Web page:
Today we’d like to introduce you to Christine Millar.
Hi Christine, thanks for joining us today. We’d love for you to start by introducing yourself.
I was born in South Korea and came to the US when I was four. All my life, I couldn’t remember a time when I wasn’t obsessed with ruffly, frilly, and pretty dresses. I wanted to wear them all the time, and I wanted to capture them on paper by drawing them. As I grew older, I realized that the real desire was to learn how to make them for myself. I had learned to sew when I was four, and all through high school and college, I continued to try to make them myself.
The crazy thing was, through all this, I also loved science as well. Ever since I was eight, and discovered Dr. Quinn, I also wanted to become a doctor so I could help people however I could. It was really hard balancing both passions while I was still in training – through high school, college, medical school and residency – but I really found that doing a little bit of both was really healthy for me emotionally.
Once I was done with training and took a job as a full time physician, I did find I have more time to devote to my hobby as well and I got to focus on it a lot more. Notably, with my very first paycheck as a physician, I got myself a one needle embroidery machine and some digitizing software. With that, I did make Matt’s first embroidered court suit, which we wore to our very first ball at Versailles. I was absolutely hooked on digitizing, embroidering and sewing 18th century after that ball, and chose to focus on that. But more than just that era, I just realized that making, and wearing over the top outfits was a really wonderful way to focus my energy after work.
I’m sure you wouldn’t say it’s been obstacle free, but so far would you say the journey have been a fairly smooth road?
I mean, I think there’s always hardships.
As zero generation immigrant, and being raised by a single mom, I was very poor growing up. We had no connections and I knew no doctors personally – so I’m not sure if it helped or hurt that I had no idea how difficult the road was really going to be. But I was really lucky in that I made some really wonderful friends who gave me a lot of great advice along the way. And even now, I would highly recommend that anyone who wants to go into medicine do it. It’s a really difficult but rewarding career path.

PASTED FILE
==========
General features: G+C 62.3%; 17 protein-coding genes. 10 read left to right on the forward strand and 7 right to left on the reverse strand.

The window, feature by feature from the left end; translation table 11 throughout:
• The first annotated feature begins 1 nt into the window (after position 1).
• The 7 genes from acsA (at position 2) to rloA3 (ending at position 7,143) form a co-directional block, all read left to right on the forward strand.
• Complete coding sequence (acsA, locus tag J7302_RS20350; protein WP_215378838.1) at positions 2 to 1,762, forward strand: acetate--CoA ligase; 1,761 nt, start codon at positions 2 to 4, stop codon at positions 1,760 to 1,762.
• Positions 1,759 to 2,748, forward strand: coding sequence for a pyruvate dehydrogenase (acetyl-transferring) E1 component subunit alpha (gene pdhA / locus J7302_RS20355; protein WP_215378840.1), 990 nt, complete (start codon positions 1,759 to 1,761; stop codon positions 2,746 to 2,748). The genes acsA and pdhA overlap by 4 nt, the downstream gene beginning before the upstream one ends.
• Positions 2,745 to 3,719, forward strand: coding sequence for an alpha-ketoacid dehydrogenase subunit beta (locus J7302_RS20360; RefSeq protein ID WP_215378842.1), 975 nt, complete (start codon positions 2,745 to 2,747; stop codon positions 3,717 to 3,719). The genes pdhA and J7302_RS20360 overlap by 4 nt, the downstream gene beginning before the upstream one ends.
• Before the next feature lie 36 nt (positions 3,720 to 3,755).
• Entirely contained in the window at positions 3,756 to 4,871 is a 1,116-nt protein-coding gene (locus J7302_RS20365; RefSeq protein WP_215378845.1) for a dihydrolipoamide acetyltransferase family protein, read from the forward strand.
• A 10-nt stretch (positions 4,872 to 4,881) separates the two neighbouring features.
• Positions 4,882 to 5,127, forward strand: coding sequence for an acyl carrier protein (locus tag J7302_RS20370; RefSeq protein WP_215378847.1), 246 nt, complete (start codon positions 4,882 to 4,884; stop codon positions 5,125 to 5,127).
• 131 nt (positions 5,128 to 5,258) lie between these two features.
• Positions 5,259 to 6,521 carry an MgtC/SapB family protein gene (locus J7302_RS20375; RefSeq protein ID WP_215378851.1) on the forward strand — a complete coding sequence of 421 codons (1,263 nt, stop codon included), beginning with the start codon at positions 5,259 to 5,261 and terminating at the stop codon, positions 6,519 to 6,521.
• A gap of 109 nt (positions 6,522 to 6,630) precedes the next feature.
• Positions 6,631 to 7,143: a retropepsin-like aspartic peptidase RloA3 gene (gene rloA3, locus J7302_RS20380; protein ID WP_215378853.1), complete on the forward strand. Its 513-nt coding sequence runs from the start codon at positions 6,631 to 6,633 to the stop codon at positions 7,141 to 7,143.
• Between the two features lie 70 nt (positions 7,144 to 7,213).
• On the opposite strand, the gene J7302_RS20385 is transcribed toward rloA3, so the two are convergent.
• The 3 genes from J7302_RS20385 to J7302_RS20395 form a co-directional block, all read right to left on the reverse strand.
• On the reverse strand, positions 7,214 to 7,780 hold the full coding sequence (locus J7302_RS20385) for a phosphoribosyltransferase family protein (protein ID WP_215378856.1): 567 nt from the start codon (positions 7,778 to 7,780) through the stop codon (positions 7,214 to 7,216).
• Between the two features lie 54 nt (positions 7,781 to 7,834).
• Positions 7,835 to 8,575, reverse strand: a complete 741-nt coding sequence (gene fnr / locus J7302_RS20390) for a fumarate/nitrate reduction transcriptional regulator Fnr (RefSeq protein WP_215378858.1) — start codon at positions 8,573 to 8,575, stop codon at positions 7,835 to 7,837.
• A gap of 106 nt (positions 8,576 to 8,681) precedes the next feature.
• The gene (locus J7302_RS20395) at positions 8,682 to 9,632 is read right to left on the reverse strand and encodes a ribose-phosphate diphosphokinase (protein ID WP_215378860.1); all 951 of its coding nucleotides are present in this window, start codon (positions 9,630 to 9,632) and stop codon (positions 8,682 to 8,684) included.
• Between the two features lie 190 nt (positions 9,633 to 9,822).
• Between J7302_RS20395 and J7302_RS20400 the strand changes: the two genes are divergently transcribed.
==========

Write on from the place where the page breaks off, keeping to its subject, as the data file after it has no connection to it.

As for the costuming – it’s been a lot of fun. It’s also a strange choice I know of someone of Asian descent. When I first started out in historical costuming, I got a lot of really strange comments. Comments suggesting that I shouldn’t be doing European costuming, or that I would “make a great slave for the Chinese Emperor”, or people suggesting that I am not welcome due to my race… in fact, even now, it’s a pretty rare event if I get zero comments along these lines. While that’s been discouraging, I’ve also learned to speak up for myself when I get these comments, and the entire historical community has been really supportive of me and other customers of color.
Alright, so let’s switch gears a bit and talk business. What should we know about your work?
I think I’m probably best known for my embroidery, and over the top creations. I really don’t believe in making anything I can “buy”, and would rather make things that I just really want to wear. I love making historical costumes with really intricate embroidery, or silhouettes, or really interesting lace – just things that you don’t normally get to see otherwise. For my men’s court suits, I turn 18th century designs into a digital file that I draw out myself using embroidery software, and then stitch it out meticulously over 100-400 hours on my embroidery machine, and then sew it up into court suits that my husband or I wear.
If there is a gown with a really intricate lace that cannot be bought, I will spend 9 months hand weaving 36 yards of it to sew onto a gown. It really just brings me so much joy to try to recreate those lost, forgotten details, or make things that just aren’t around anymore.
What were you like growing up?
I was really tenacious. Whether it was an obsession with Beanie Babies or the X-Files, I was a really determined girl, and could think about the same thing endlessly. I was also particularly bouncy and lacked all shyness. I guess I haven’t really changed much.
I will add though that I credit both Scully from the X-Files and Dr. Quinn for deciding to become a doctor. As for my art side – I don’t know that there was one person that inspired me so much as all the different gowns I saw in different Disney movies and anime. But I’d say those two interests – science and art – haven’t changed much.
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